Thursday, August 4, 2005
FOR MORE THAN 30 years, the conservative movement in America has been doing battle with the forces of relativism, the "do your own thing" philosophy that eschews objective truth and instead sees all beliefs and all personal choices as equally valid. Instead, philosophically minded American conservatives have argued that there is such a thing as objectivity and that some beliefs really are better, truer or more accurate than others. Given this history, it seems appropriate to ask: Is President Bush really a conservative?
The question arises because earlier this week, while talking to a group of Texas newspaper reporters at the White House, the president was asked his views on the subject of "intelligent design," the quasi-scientific, quasi-religious movement that promotes the idea that an unseen force led to the development of the human race, as opposed to the big bang, biology, physics and evolution. Mr. Bush said, "Both sides ought to be properly taught . . . so people can understand what the debate is about." He added, "You're asking me whether or not people ought to be exposed to different ideas, and the answer is yes."
Of course the president is right that, in the context of a philosophical debate, it would be appropriate to discuss both sides of an issue before arriving at a conclusion. In the context of a religious discussion, it would also be very interesting to ponder whether the human race exists on Earth for a purpose or merely by accident. But the proponents of intelligent design are not content with participating in a philosophical or religious debate. They want their theory to be accepted as science and to be taught in ninth-grade biology classes, alongside the theory of evolution. For that, there is no basis whatsoever: The nature of the "evidence" for the theory of evolution is so overwhelming, and so powerful, that it informs all of modern biology. To pretend that the existence of evolution is somehow still an open question, or that it is one of several equally valid theories, is to misunderstand the intellectual and scientific history of the past century.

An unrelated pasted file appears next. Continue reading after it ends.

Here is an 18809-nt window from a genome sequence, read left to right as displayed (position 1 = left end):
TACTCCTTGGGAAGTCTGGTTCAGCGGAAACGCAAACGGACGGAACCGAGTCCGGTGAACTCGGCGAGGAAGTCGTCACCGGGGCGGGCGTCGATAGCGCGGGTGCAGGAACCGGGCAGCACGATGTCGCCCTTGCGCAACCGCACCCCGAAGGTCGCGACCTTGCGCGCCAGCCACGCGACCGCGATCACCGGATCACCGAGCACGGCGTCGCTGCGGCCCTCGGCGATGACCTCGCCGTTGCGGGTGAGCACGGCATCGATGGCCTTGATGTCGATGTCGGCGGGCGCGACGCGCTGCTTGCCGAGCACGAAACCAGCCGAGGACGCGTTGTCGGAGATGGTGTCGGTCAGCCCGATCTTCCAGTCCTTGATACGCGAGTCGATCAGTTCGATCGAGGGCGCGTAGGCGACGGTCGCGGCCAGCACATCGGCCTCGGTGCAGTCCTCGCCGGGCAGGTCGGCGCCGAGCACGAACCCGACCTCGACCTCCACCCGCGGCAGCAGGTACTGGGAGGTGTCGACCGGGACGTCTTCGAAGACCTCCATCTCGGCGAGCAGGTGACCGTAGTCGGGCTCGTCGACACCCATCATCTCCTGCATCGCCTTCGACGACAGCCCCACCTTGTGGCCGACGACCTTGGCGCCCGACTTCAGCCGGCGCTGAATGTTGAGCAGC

To give Mr. Bush the benefit of the doubt, he may have been catering to his Texas constituents, a group of whom, in the city of Odessa, were recently found to have turned an allegedly secular public high school Bible studies course into a hodgepodge of myth and religious teaching. But politics are no excuse for indulging quackery, not from a president -- especially not from a president -- who claims, at least some of the time, that he cares about education.